Annual conference a staging ground for black and Latino playwrights
By Audrey Webb
In 2011, Dallas playwright Jonathon Norton was one of hundreds of playwrights who submitted a script to be considered for Texas State’s Black and Latino Playwrights Conference, an annual event that pairs playwrights with guest directors and actors to help them develop and polish their writing. With space enough for only two playwrights to have their scripts workshopped, however, artistic director Eugene Lee (Texas State alum, ’74) had to make some difficult choices. Unfortunately, Norton’s script was not selected.
Shortly after Norton received the disappointing news, however, the conference received a $15,000 grant from the National Endowment for the Arts; for the first time since its inception in 2002, sufficient resources were available to serve three playwrights and their new works. Norton was offered the third slot. Attending the conference made a dramatic difference to him and his first full-length script, “My Tidy List of Terrors.”
“The Black and Latino Playwrights Conference at Texas State remains one of the most valuable professional experiences I’ve had as a playwright,” Norton says via e-mail. With the guidance of guest director Melissa Maxwell, Norton made substantial changes to his script.
“I cut a character who did not serve the play. Having the opportunity to hear the play in rehearsals over several days helped me to realize how her scenes did not move the play forward. I was fortunate also to work with [actress] Crystal Dickinson. She asked such great questions about her character and offered real insight about moments that felt dishonest or contrived. Her feedback helped me to sharpen my focus on her character. And finally, the audience feedback really helped me to understand the heart of my play,” Norton writes.
His freshly revised script was stronger and leaner; shortly after the conference, it received a full-scale production in Dallas. Norton is grateful for the experience: “Eugene [Lee] has created an amazing opportunity for playwrights, and as a Texan, I’m proud to know that it represents our state so well.”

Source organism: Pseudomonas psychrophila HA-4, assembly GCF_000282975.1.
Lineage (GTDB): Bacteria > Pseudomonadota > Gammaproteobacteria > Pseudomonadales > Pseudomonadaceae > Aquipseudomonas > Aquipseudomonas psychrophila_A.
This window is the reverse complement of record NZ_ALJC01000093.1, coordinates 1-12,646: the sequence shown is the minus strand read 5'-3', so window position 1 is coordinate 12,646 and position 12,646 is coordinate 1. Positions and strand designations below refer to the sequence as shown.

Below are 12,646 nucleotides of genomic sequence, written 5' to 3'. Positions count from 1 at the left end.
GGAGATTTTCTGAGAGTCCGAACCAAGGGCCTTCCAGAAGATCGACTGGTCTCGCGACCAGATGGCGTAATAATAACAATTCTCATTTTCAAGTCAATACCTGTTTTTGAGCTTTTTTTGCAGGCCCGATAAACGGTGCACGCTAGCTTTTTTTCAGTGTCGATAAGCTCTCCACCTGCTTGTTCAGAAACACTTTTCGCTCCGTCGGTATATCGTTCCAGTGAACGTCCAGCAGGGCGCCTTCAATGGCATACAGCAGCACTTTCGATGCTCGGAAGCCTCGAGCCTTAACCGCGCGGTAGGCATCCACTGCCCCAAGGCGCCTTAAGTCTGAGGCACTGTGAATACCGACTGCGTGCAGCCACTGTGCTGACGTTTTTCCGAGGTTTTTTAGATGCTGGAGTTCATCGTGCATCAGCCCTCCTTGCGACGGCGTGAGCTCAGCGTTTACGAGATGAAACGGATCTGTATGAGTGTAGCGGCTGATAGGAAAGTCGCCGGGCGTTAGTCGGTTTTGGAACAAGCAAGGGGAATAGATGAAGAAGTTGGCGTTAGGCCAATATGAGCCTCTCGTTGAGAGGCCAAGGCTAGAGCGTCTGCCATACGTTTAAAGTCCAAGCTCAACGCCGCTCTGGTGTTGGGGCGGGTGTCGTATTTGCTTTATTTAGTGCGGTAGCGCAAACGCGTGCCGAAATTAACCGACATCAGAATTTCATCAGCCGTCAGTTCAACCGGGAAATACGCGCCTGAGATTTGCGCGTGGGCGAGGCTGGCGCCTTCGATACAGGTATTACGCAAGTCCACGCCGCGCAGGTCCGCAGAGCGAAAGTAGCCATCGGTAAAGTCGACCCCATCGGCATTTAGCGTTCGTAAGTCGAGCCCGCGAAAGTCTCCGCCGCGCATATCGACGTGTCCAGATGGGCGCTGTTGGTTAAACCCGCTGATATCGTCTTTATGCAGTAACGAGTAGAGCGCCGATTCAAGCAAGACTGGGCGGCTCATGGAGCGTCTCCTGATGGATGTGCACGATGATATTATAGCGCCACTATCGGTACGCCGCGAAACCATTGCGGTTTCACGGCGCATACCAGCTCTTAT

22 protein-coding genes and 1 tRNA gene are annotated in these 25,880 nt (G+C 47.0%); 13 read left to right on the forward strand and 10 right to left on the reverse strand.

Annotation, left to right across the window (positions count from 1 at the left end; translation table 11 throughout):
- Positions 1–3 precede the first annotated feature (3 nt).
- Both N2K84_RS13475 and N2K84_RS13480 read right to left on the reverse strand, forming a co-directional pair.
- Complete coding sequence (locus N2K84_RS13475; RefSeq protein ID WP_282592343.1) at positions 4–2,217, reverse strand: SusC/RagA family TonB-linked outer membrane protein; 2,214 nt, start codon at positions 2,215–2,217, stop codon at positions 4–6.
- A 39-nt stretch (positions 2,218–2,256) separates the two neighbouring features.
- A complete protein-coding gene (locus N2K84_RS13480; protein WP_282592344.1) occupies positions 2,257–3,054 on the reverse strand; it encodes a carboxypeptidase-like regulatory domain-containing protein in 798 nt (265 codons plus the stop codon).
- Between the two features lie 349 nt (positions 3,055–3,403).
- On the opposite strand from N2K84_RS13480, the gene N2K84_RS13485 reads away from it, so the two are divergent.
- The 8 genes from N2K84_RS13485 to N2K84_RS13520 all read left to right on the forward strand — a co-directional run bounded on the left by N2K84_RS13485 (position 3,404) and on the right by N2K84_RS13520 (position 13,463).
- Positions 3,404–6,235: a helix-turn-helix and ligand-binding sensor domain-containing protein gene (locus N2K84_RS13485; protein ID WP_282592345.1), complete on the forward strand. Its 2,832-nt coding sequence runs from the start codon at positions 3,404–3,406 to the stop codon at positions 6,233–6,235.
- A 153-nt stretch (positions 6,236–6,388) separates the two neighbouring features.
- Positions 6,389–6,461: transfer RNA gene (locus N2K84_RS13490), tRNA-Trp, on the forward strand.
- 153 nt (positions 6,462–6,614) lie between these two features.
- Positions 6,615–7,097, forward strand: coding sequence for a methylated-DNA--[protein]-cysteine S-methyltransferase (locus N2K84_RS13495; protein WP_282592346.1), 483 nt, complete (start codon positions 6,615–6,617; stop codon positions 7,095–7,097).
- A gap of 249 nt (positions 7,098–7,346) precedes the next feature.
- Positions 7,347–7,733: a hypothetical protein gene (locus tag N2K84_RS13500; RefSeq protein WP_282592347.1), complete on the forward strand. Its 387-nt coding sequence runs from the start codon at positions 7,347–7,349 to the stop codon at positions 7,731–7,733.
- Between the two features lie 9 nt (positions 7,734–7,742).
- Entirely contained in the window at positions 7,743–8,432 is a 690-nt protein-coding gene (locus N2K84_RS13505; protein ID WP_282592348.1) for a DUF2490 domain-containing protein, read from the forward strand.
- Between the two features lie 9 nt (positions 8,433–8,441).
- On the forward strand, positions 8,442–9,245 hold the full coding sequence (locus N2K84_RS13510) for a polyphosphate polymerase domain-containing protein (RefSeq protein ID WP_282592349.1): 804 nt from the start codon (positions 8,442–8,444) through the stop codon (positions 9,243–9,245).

Norton’s story is a casebook study of everything the Black and Latino Playwrights Conference strives to be: a nurturing environment for emerging and established playwrights from underserved communities to explore their scripts under the tutelage of high-caliber actors and directors. The conference also provides a unique opportunity to Texas State B.F.A. students, who often are cast in the staged readings of the scripts-in-progress.
The benefit of the conference spills also into the community, notes Lee. “It’s a wonderful opportunity to expose the central Texas audience and community to more than what they know, to things that they would not have access to otherwise. The communication sharing, finding the common ground, speaking to the common denominator – that’s a lot of what playwrights do. It’s like the play’s the jug. Sometimes the milk is chocolate, sometimes it’s white,” Lee jokes. “It’s important that we share and celebrate our cultural differences. You cannot hate somebody or something that you understand.”
The conference, now celebrating its 10th year, draws legendary artists to Texas State as it continues to expand. Acclaimed directors Clinton Turner Davis, Melissa Maxwell and Kinan Valdez will guide this year’s chosen playwrights – Radha Blank, Bridgette Wimberly and Adam Esquenazi Douglas – with the assistance of stage and screen actress Elizabeth Peña, actor/playwright Ruben Gonzalez, and the head of UT’s MFA Acting program, Franchelle Dorn.
New to this year’s schedule are panels that will provide a history and context for the works of African-American and Latino theatre professionals. Douglas Turner Ward, co-founder and artistic director of the Negro Ensemble Company, will be the honored guest of a Q & A session; Texas State professors Dr. Sandra Mayo and Dr. Elvin Holt will host a presentation entitled “The History of Black Theatre in Texas” and playwright Gus Edwards will present a history of the Negro Ensemble Company.
All events during the week-long conference (September 10 to 16) are open to the public. Rehearsals, held 6 to 10 p.m. Monday through Thursday, are free. A $25 all-conference pass gives you access to the Q & A (Friday from 7:30 to 9 p.m.), both presentations (Holt and Mayo on Saturday from 10:30 to 11:45 a.m., and Edwards on Saturday from 1:15 to 2:30 p.m.) plus three readings (Saturday at 3 and 7:30 p.m. and Sunday at noon); tickets for individual readings are $5 each. For a full list of events and times, click here.